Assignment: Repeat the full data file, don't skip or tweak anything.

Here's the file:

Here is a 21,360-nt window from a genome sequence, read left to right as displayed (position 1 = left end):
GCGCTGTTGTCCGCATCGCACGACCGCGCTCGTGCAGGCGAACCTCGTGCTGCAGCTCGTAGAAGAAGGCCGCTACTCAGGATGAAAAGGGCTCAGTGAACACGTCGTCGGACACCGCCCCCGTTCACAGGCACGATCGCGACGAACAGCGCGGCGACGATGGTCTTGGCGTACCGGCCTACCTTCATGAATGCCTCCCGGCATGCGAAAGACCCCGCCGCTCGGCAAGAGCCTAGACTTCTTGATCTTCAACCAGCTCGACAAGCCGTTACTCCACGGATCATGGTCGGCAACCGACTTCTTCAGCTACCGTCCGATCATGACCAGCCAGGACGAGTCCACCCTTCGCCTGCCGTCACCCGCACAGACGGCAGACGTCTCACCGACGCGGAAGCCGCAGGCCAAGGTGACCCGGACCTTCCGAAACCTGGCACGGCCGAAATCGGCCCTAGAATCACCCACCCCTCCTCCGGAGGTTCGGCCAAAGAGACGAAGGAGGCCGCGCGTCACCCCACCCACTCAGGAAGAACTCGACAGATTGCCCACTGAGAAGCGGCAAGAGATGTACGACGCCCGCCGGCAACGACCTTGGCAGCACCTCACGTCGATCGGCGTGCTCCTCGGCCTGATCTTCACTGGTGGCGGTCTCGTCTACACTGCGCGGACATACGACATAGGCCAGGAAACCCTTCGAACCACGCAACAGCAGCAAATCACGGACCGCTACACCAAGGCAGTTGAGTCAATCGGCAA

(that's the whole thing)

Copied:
Here is a 21,360-nt window from a genome sequence, read left to right as displayed (position 1 = left end):
GCGCTGTTGTCCGCATCGCACGACCGCGCTCGTGCAGGCGAACCTCGTGCTGCAGCTCGTAGAAGAAGGCCGCTACTCAGGATGAAAAGGGCTCAGTGAACACGTCGTCGGACACCGCCCCCGTTCACAGGCACGATCGCGACGAACAGCGCGGCGACGATGGTCTTGGCGTACCGGCCTACCTTCATGAATGCCTCCCGGCATGCGAAAGACCCCGCCGCTCGGCAAGAGCCTAGACTTCTTGATCTTCAACCAGCTCGACAAGCCGTTACTCCACGGATCATGGTCGGCAACCGACTTCTTCAGCTACCGTCCGATCATGACCAGCCAGGACGAGTCCACCCTTCGCCTGCCGTCACCCGCACAGACGGCAGACGTCTCACCGACGCGGAAGCCGCAGGCCAAGGTGACCCGGACCTTCCGAAACCTGGCACGGCCGAAATCGGCCCTAGAATCACCCACCCCTCCTCCGGAGGTTCGGCCAAAGAGACGAAGGAGGCCGCGCGTCACCCCACCCACTCAGGAAGAACTCGACAGATTGCCCACTGAGAAGCGGCAAGAGATGTACGACGCCCGCCGGCAACGACCTTGGCAGCACCTCACGTCGATCGGCGTGCTCCTCGGCCTGATCTTCACTGGTGGCGGTCTCGTCTACACTGCGCGGACATACGACATAGGCCAGGAAACCCTTCGAACCACGCAACAGCAGCAAATCACGGACCGCTACACCAAGGCAGTTGAGTCAATCGGCAA